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Warrington Food Network

CCF has always supported food provision in Cheshire and Warrington food banks, social supermarkets, holiday hunger clubs etc, directly funding projects to the tune of over £450K since our grant-making debut in 2012.

As food poverty rose up the agenda during covid, we recognised that a more strategic approach was needed. In Warrington alone, there are seventeen food partners all involved in the delivery of emergency food provision.

We needed to avoid overlap and identify gaps in provision to ensure that our most disadvantaged communities didn’t go hungry.

Having seen how well the approach worked in Cheshire West, CCF agreed with Warrington Borough Council to each contribute £45,000 to jointly fund a food co-ordinator for 3 years.

Caitlin Bold has been in post for over 18 months now, and when I asked to sum up the difference her role was making. She said, “I’ve got all the food providers working much more closely together, we meet every 6-8 weeks and they’re all talking to one another in the interim, sharing both food and best practice. It’s a much more joined up approach.”

Clearly, whilst it’s essential to make sure no-one goes hungry, dependence on emergency food provision is not ideal in the long term.

Thanks to the generosity of a number of our donors in Warrington, and championed by Chris Purslow, a member of the Cheshire 100 and Chair of the Warrington Impact Group, the next step was a Mobile Supermarket for Warrington.

It’s operated by an organisation called The Bread and Butter Thing who fill 9 refrigerated vans with food from a central warehouse, storage and packing facility complete with industrial chillers and freezers. Very importantly, this food is surplus provision from local food manufacturers which might otherwise have been thrown away, so it both reduces waste and does not draw on existing resources. One of these 9 vans now serves Warrington.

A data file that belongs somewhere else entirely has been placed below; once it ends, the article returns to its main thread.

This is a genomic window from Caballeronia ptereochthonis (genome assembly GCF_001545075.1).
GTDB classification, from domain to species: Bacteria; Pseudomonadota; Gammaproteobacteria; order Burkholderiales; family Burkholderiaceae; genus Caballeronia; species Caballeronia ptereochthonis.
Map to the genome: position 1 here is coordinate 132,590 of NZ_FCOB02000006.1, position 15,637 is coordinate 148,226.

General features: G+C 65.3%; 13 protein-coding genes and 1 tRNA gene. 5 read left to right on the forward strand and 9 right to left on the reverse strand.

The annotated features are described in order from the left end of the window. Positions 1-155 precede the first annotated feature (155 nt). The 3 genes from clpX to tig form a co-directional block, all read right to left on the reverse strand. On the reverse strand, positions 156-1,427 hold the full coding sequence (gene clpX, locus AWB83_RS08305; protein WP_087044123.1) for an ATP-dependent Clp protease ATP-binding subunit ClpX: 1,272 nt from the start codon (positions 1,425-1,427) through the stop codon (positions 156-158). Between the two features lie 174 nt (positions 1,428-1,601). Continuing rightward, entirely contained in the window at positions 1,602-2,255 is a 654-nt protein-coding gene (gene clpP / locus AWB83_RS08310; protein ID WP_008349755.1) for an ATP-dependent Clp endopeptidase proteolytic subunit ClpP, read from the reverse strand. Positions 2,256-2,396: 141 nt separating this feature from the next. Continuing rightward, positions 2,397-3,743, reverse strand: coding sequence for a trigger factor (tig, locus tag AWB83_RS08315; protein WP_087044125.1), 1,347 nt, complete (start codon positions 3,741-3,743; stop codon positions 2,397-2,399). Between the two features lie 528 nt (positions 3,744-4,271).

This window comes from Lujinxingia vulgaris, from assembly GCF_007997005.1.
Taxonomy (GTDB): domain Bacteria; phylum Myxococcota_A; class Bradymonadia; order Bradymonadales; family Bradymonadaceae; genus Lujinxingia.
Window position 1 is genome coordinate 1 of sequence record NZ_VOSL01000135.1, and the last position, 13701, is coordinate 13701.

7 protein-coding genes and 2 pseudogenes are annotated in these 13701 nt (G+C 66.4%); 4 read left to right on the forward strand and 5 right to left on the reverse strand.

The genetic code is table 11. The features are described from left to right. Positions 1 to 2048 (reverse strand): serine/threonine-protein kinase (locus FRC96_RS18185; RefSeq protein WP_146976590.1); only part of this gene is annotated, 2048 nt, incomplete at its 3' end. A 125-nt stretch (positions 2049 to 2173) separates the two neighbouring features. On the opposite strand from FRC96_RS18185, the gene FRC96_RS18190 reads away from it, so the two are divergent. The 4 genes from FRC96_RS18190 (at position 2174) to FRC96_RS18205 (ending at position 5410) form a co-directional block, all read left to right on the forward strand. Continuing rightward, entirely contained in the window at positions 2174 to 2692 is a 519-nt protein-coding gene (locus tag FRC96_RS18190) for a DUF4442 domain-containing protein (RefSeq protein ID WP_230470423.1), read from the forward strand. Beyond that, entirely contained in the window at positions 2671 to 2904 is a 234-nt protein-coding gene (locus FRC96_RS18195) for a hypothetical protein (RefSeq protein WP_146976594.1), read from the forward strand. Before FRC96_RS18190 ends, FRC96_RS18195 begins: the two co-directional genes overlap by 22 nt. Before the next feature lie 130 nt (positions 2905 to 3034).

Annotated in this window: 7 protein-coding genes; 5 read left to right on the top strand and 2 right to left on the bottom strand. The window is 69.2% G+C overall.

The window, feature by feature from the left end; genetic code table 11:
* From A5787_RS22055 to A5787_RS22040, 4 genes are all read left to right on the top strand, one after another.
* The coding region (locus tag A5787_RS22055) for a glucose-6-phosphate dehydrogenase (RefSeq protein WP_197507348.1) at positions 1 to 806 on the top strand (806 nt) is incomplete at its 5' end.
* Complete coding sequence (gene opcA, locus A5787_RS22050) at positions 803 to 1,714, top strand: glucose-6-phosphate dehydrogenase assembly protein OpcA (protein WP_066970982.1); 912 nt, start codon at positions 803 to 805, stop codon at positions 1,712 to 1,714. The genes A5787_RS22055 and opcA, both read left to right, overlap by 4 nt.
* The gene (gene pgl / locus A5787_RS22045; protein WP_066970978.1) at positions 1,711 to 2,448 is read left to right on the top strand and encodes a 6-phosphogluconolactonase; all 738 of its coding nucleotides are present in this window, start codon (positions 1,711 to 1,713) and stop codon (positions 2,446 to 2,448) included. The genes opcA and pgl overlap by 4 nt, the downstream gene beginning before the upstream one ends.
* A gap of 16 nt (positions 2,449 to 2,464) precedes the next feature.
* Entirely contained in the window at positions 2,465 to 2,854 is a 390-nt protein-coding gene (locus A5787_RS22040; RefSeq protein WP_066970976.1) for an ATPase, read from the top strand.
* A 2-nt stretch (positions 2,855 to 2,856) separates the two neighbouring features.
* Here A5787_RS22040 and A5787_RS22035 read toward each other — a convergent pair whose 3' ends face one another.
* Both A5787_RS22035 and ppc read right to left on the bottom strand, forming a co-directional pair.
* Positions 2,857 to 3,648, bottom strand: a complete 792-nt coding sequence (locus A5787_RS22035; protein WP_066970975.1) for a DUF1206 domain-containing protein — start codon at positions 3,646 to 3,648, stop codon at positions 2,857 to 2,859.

‘Our’ van can deliver 5 days per week to hubs, established by Caitlin, in areas she described as ‘food deserts’ where little or no food provision was previously available.

Once delivered to the hub, volunteers repack the food into 3 nutritionally balanced bags, valued at approx £30 and sold for £7.50 so customers can afford to buy, with dignity, varied and high quality food including chilled items, fresh fruit and veg. Caitlin has encouraged support agencies to be at the hubs when the food is delivered, so customers can access wrap around services like mental health support and debt advice. It really is a fantastic service.

About 80% of service users come from the streets surrounding the distribution hubs and most will walk to collect their shopping, saving them bus fares and helping them to meet people locally.

This project currently provides support to 300 hard-pressed households in Warrington every week, rising to 400 when fully established. It doesn’t just feed people it also nourishes their community and provides a stepping-stone on the journey out of food poverty.

Our success in Warrington has now led to us working with Cheshire East Council to jointly fund a Food Coordinator there, a great example of how our work in one part of Cheshire can improve outcomes in another.